Pittsburgh Suboxone Doctors

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Pittsburgh has various treatment alternatives for people struggling with a chronic opioid addiction. Prescription opioids have become a substantial nationwide problem with more people now dependent on them than heroin. With the unprecedented rise in opioid addiction over the past decade, methadone and suboxone have become increasingly needed as treatment interventions to assist those coping with opiate withdrawal symptoms. Pittsburgh maintains a significant number of approved physicians able to write suboxone prescriptions. Suboxone is now more popular and is widely available across the U.S. based on its positive track record in alleviating opioid withdrawal. If you are a local physician aiming to treat Pittsburgh residents, you may purchase a featured listing at the top of this page insuring that your medical services will be found by prospective patients searching our website for quality opioid treatment.




Pittsburgh Buprenorphine Suboxone Doctors
Allan William Clark, M.D. 850 Boyce Road
Suite 2
Pittsburgh, PA 15017
(724) 260-5179
Anthony J. Cancilla, M.D. 600 Washington Avenue
Suite 100
Pittsburgh, PA 15017
(412) 257-5900
April S. Clark, M.D. Summit Medical Services Pittsburgh
3121 Smallman Street
Pittsburgh, PA 15201
(412) 281-1521
Ronald Rager, M.D. 575 Lincoln Avenue
Pittsburgh, PA 15202
(412) 734-1100
Parviz Jian, M.D. 575 Lincoln Avenue
Suite LL
Pittsburgh, PA 15202
(412) 766-6888
Joseph Fine, M.D. 575 Lincoln Avenue
Pittsburgh, PA 15202
(412) 734-1100
David Louis Blinn, M.D. 575 Lincoln Avenue
Pittsburgh, PA 15202
(412) 761-5535
Dilwara Begum, M.D. 575 Lincoln Avenue
Pittsburgh, PA 15202
(412) 734-1100
Frank R. Santamaria, M.D. 1517 Forbes Avenue
Pittsburgh, PA 15202
(412) 232-3555
Paul D. Bianculli, M.D. 575 Lincoln Avenue
Ll1
Pittsburgh, PA 15202
(412) 734-1100
Nadeem Ahmed, M.D. 330 South 9th Street
Pittsburgh, PA 15203
(412) 488-4040
Daniel David Janiak, D.O. Crafton Medical Center
1 Walsh Road
Pittsburgh, PA 15205
(412) 921-1104
Michael Xuehui Su, M.D. Oxford Building 3501 Forbes Ave, Rm 926
Western Psychiatric Institute and Clinic
Pittsburgh, PA 15206
(412) 246-5948
Frances M. Southwick, D.O. 117 North Negley Avenue
Pittsburgh, PA 15206
(412) 404-4000
John A. Gurklis, Jr, M.D. VA Pittsburgh Health Care System
7180 Highland Drive
Pittsburgh, PA 15206
(412) 365-5160
Daniel Paul Lapp, M.D. 117 North Negley Avenue
Pittsburgh, PA 15206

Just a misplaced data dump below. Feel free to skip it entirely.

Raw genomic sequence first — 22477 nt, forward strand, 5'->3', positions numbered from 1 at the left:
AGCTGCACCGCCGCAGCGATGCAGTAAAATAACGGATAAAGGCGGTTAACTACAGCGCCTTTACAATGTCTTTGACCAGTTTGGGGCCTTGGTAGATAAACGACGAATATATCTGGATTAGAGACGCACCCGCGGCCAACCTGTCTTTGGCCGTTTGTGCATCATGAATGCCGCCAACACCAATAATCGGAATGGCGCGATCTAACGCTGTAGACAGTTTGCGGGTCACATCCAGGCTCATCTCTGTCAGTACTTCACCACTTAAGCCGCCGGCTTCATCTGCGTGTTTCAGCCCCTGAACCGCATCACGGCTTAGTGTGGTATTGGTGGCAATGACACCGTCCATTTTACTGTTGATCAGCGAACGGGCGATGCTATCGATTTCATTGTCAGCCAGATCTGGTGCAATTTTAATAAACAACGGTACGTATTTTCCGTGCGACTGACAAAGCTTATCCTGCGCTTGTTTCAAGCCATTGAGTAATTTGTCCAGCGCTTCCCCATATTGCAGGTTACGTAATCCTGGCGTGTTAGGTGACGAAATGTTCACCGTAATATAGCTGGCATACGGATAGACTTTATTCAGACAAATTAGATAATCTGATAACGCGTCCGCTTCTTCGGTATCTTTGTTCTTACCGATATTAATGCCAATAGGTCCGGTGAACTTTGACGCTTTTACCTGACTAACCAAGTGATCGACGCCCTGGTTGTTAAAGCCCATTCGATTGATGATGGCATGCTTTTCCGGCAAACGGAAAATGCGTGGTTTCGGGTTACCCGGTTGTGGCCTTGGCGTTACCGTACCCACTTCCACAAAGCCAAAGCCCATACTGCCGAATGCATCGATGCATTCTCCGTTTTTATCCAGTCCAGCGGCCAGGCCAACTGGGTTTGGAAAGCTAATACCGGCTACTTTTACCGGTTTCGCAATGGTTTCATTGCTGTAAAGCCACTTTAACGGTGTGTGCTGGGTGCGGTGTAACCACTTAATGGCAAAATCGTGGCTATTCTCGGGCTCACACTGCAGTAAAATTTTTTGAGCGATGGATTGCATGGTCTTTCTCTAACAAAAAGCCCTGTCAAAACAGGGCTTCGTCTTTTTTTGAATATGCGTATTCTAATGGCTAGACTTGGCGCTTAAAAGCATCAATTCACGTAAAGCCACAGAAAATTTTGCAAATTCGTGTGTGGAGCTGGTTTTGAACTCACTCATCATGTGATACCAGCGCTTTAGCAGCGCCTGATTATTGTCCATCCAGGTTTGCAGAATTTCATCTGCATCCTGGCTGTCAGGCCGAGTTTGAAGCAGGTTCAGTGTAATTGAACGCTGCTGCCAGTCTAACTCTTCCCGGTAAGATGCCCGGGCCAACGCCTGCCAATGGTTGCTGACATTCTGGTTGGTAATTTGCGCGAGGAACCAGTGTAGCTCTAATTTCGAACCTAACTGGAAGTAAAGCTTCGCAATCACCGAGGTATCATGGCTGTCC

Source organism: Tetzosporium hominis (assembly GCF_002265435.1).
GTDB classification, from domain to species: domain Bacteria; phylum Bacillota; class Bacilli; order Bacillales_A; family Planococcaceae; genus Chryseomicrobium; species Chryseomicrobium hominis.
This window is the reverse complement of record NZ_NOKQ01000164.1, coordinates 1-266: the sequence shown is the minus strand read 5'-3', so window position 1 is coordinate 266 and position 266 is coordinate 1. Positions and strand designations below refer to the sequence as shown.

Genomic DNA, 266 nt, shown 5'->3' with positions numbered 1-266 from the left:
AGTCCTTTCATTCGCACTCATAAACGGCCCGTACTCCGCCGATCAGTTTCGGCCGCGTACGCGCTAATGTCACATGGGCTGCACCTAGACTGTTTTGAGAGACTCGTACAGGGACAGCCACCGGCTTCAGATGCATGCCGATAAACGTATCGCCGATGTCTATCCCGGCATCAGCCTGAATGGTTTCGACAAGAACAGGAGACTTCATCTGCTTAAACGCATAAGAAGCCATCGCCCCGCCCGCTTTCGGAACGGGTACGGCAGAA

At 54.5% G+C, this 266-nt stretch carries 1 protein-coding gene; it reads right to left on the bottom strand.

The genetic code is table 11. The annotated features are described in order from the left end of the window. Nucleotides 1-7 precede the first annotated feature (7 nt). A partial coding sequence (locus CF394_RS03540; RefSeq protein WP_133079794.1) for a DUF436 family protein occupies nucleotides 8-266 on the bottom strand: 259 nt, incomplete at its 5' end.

(412) 404-4000
Frank Alfred Kunkel, M.D. 748 North Negley Avenue
Suite X
Pittsburgh, PA 15206
(724) 591-5236
Ben Peter Jagiello, M.D. 748 North Negley Avenue
Pittsburgh, PA 15206
(724) 591-5236
Robert A. Lowenstein, M.D. 211 North Whitfield Street
Suite 475
Pittsburgh, PA 15206
(412) 661-5437
Arnold J. Snitzer, M.D. 748 North Negley Avenue
Pittsburgh, PA 15206
(724) 591-5236
Abimbola Yabo Talabi, M.D. 748 North Negley Avenue
Pittsburgh, PA 15206
(724) 591-5236
Felicia Young, M.D. 7227 Hamilton Avenue
Pittsburgh, PA 15208
(412) 244-4700
Carol Zisowitz, M.D. Wpic
6714 Kelly St.
Pittsburgh, PA 15208
(412) 363-7383
George McCollum, M.D. 514 Beltzhoover Avenue
Pittsburgh, PA 15210
(412) 431-3080
Norman J. Frey III, D.O. 20 Bailey Avenue
Pittsburgh, PA 15211
(412) 381-4200
Nosratollah Danaie, M.D. 20 Bailey Avenue
Pittsburgh, PA 15211
(412) 381-1600
Gulam Ali Akther Noorani, M.D. Allegheny General Hospital
320 East North Avenue
Pittsburgh, PA 15212
(201) 394-7271
Harvey D. Shipkovitz, M.D. 1312 Federal Street
Pittsburgh, PA 15212
(412) 321-0255
Muhammad Hamza Habib, M.D. UPMC Montefiore 933 West
200 Lothrop Street
Pittsburgh, PA 15213
(412) 692-4839
Julie A. Kmiec, D.O. 3811 O'Hara Street
Pittsburgh, PA 15213
(412) 363-7383
Antoine B. Douaihy, M.D. 3811 O'Hara Street
Suite 1059
Pittsburgh, PA 15213
(412) 586-9537
Gerald D. Klug, M.D. 3528 Boulevard of the Allies
Pittsburgh, PA 15213
(412) 681-1406
Venkat Laxman Reddy, M.D. Priority Health Care
3528 Boulevard of the Allies
Pittsburgh, PA 15213
(412) 681-1406
Phyllis Montellese, M.D. 128 North Craig Street
Suite 216
Pittsburgh, PA 15213
(412) 681-3200
Jordan Friedman Karp, M.D. WPIC; Bellefield Tower location
100 N Bellefield Ave. Lower Level Pharm.
Pittsburgh, PA 15213
(412) 246-6048
Garrett Matthew Sparks, M.D. 3811 O'Hara Street
Pittsburgh, PA 15213
(412) 586-9331
Jessica Cipoletti Derreberry, M.D. Oxford Building
3501 Forbes Avenue, Room 926
Pittsburgh, PA 15213
(412) 246-5948
Duane Gerald Spiker, M.D. WPIC – BT 806
3811 O'Hara Street
Pittsburgh, PA 15213
(412) 246-5400
Phu Gia Phan, M.D. WPIC, UPMC
3811 O'Hair Street
Pittsburgh, PA 15213
(412) 246-5710
Curtis Vincent Mayernik, M.D. Western Psychiatric Institute of UPMC
3811 O'Hara Street
Pittsburgh, PA 15213
(412) 246-5819
Angelo Constantino, M.D. 200 Delafield Road, Suite 4005
200 Medical Arts Building
Pittsburgh, PA 15215
(412) 784-2323
Fereydoon Daniel Radfar, M.D. 2987 West Liberty Avenue
Pittsburgh, PA 15216
(412) 344-4010
Manuel D. Reich, D.O. 6640 Forest Glen Road
Pittsburgh, PA 15217
(724) 260-5179
Ben Peter Jagiello, M.D. 1900 Murray Avenue
Pittsburgh, PA 15217
(724) 591-5236
Frank Alfred Kunkel, M.D. 1900 Murray Avenue
Suite 301
Pittsburgh, PA 15217
(724) 591-5236
Robert A. Woolhandler, M.D. 5562 Wilkins Avenue
Pittsburgh, PA 15217
(412) 422-0500
Leonard Merkow, M.D. 3301 Beechwood Boulevard
Pittsburgh, PA 15217
(412) 521-0477
Paul S. Caplan, M.D. 1900 Murray Avenue
Suite 301
Pittsburgh, PA 15217
(888) 309-4738



Methadone Clinics Offer Important Medical Service

methadone clinics medication assistanceThere are currently well over 1000 methadone clinics in operation across the United States and many more throughout the world. Methadone has been a leading treatment intervention for opioid addiction for more than 40 years. Methadone is an FDA-approved medication and it’s use in treating opioid addiction has been identified by SAMHSA as a best practice, evidence-based treatment approach.

Adding to the legacy of methadone as a successful treatment medium are the hundreds of thousands of individuals who have been able to totally eliminate the severe opioid withdrawal sickness that wrecked their lives. The value of this medical benefit is priceless.

The cost for participating in a methadone program varies from clinic to clinic and in part depends on whether the clinic receives any state funding or accepts Medicaid for payment. Many clinics operate as private practices funded primarily through patient self-payment. Private clinics often offer a substantial discount for patients that pay for a month of services in advance.